HOLE IN THE GOSPEL & Fewer Americans Believe Churches Solve Social Problems

Commentary by Dr. Whitesel: I have pointed out in the book “Cure for the Common Church” that Jesus often met people’s physical needs before he told them that he could solve their spiritual needs. Abraham Maslow, in his Hierarchy of Needs, confirmed this as the most effective approach.

Thus, churches today that are leading people to Christ do so by first meeting physical needs to demonstrate our compassion, care and good news of salvation.

Here is an important article that reminds us that most people do not see us in this, but they should! To understand the dilemma read this article. To you understand the “cure” read “Cure for the Common Church” chapters 1 and 2.

Fewer Americans Believe Churches Solve Social Problems
by Bob Smietana, LifeWay Facts & Trends, 7/28/16.

America may be facing problems, but a growing number of people say churches are of no help in solving them.

Four out of 10 (39 percent) say churches or other houses of worship offer “not much” or “nothing” toward solving society’s problems. That’s up from 23 percent in 2008, according to a new survey from Pew Research.

Six in 10 (58 percent) say churches and other houses of worship contribute “a great deal” or “some” to solving social problems. That’s down from 75 percent in 2008 and the lowest number since Pew began asking the question in 2001.

PF_2016.07.13_religionpolitics-02-02.png

White evangelicals (70 percent) are most confident of the church’s positive role in society. Nones (38 percent) are far more skeptical.

But both groups have lost confidence in the role of churches in society.

In 2008, 86 percent of evangelicals and 56 percent of nones said houses of worship contribute “a great deal” or “some” to solving society’s problems. Both groups saw a decline of at least 15 percentage points in the latest poll.

The decline cut across religious and political lines.

Read more at … http://factsandtrends.net/2016/07/28/fewer-americans-believe-churches-solve-social-problems/#.V5nqofT3aJI

Speaking hashtags: #Kingwood2018

NEED MEETING & Examples of Need-based Church Programs from Maslow’s Hierarchy

by Bob Whitesel D.Min., Ph.D., 12/7/15.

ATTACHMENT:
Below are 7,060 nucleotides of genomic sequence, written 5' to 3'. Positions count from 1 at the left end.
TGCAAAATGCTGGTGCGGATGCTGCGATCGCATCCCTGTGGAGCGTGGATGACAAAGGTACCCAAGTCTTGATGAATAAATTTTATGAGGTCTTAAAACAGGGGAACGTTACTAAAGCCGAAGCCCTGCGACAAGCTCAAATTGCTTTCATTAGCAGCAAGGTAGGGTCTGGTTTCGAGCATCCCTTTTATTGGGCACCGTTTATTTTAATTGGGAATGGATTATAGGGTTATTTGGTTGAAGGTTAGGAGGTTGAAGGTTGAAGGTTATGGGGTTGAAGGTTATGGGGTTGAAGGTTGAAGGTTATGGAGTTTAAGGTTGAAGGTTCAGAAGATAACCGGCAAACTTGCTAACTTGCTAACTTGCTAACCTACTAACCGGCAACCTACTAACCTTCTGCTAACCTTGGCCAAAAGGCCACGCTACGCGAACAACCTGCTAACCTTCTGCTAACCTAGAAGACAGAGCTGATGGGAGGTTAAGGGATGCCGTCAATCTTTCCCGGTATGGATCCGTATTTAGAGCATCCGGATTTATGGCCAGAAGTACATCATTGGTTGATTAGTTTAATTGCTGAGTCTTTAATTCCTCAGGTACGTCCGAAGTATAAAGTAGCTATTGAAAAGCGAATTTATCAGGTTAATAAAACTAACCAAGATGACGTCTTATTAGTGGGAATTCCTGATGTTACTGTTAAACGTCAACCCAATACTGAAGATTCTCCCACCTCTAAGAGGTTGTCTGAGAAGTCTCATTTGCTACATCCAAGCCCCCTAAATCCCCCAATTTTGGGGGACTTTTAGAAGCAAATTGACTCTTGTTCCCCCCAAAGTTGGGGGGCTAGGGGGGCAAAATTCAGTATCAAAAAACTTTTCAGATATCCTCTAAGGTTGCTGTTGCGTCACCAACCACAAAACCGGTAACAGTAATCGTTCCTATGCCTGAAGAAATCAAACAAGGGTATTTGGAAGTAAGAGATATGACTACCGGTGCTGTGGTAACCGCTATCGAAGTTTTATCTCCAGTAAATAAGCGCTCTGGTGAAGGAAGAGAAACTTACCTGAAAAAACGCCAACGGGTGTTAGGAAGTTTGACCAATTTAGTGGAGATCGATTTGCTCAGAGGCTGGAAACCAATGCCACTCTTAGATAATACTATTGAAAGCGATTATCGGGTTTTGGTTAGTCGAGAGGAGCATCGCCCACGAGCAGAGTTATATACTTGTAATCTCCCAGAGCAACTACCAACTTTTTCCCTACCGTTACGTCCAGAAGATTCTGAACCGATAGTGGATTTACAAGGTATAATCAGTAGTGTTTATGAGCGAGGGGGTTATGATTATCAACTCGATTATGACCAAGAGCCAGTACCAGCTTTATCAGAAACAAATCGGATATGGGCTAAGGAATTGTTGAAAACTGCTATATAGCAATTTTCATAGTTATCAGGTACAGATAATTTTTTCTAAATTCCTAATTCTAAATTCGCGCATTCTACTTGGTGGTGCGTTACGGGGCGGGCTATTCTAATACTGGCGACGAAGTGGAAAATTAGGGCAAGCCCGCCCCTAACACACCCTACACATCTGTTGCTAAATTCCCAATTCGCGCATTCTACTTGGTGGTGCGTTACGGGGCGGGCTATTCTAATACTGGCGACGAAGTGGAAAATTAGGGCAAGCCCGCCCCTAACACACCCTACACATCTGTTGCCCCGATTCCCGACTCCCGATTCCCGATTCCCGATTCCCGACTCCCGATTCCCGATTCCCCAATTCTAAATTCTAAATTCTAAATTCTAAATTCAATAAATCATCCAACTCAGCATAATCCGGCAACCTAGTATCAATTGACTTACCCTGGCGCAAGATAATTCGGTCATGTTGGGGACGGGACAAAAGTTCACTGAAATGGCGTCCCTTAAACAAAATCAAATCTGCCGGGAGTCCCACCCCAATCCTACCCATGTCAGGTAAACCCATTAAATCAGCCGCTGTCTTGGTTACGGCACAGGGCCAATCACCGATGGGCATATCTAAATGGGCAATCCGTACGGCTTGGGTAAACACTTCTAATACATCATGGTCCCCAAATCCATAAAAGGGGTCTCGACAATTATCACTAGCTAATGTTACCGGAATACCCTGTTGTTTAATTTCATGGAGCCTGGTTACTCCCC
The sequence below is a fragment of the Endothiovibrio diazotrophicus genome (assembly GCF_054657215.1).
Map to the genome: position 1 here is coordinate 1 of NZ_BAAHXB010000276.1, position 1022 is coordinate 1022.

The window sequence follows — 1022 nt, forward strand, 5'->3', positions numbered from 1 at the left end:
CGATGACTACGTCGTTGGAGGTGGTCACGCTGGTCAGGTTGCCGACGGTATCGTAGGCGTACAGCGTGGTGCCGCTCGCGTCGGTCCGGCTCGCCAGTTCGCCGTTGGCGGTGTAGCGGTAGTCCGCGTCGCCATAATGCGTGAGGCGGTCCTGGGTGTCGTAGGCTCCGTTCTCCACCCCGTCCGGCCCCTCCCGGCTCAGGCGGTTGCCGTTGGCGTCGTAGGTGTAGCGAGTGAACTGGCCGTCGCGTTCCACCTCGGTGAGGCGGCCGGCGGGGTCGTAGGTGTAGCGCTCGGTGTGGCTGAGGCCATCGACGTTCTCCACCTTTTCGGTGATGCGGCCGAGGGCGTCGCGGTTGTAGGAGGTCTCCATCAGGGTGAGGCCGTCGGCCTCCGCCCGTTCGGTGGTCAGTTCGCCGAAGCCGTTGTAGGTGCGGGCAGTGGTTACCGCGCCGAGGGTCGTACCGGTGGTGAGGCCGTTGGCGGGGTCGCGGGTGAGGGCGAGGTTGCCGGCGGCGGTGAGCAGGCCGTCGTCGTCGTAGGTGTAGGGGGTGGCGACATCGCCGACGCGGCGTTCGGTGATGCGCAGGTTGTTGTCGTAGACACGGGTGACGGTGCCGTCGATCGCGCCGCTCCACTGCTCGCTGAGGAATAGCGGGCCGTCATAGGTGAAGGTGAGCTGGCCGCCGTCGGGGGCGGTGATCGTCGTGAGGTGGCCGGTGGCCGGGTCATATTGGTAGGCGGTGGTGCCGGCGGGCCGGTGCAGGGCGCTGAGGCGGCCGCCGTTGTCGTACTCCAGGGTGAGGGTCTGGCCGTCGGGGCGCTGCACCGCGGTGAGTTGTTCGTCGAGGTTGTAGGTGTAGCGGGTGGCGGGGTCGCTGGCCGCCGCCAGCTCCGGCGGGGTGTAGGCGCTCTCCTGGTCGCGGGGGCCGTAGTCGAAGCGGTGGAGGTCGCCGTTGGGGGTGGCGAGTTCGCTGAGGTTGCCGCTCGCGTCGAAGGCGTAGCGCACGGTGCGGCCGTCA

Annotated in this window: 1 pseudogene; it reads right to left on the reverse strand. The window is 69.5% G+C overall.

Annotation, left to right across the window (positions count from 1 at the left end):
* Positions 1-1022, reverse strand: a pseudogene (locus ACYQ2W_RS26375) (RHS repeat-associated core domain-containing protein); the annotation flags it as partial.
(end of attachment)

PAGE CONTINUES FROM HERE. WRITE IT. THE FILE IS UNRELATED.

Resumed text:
When undertaking need-based outreach, leaders often have trouble getting their heads around the idea of “what kinds of needs” should be addressed. One student put it this way:

“A few years ago the local community needed an area of the county ditch cleaned up.  There was a lot of debris and junk in the water way that needed cleaned out and basically a lot of manual labor was needed.  Our church volunteered to do it and we ended up cleaning out the ditch for the county.  Is that more what you’re saying?”

First, let me say the most critical need of all humankind is a personal relationship with their Heavenly Father which can only be brought about by a saving relationship with Jesus Christ.  In addition in today’s skeptical environment, we sometimes need to demonstrate God’s care (and our care) for non-churchgoers beforehand by meeting their needs in the name of Christ even before they are Christians.  This demonstrates to them that they have a “good” and “loving” Heavenly Father, who sent Jesus and the Holy Spirit and who we (as followers of Christ) represent.

But what are the needs people have, that sometimes need to be met before salvation?

Cleaning out a ditch might be a need, but outreach may be more effective if it is meeting “pressing” needs that are pulling people to their need for reconciliation with their Heavenly Father.  Psychologist Abraham Maslow helped visualize this in a pyramid (see the attached pages below).

So, to help you visualize and deploy programs that meet the felt needs (that usually must be met before a person is ready to focus on reconciliation with their Heavenly Father), I have attached with permission a couple pages illustrating this from Spiritual Waypoints: Helping Others Navigate the Journey, see pages 19-26 in this draft version (footnotes for your citations are in the published version).

Here you will find church programming ideas that can address the needs that non-churchgoers have and that prevent them from investigating their relationship with Christ.

FIGURE ©Whitesel WAYPOINTS Maslow + ideas 1

FIGURE ©Whitesel WAYPOINTS Maslow + ideas 2

Download the chapter and charts here: BOOK ©Whitesel EXCERPT Spiritual Waypoints 16, 15, 14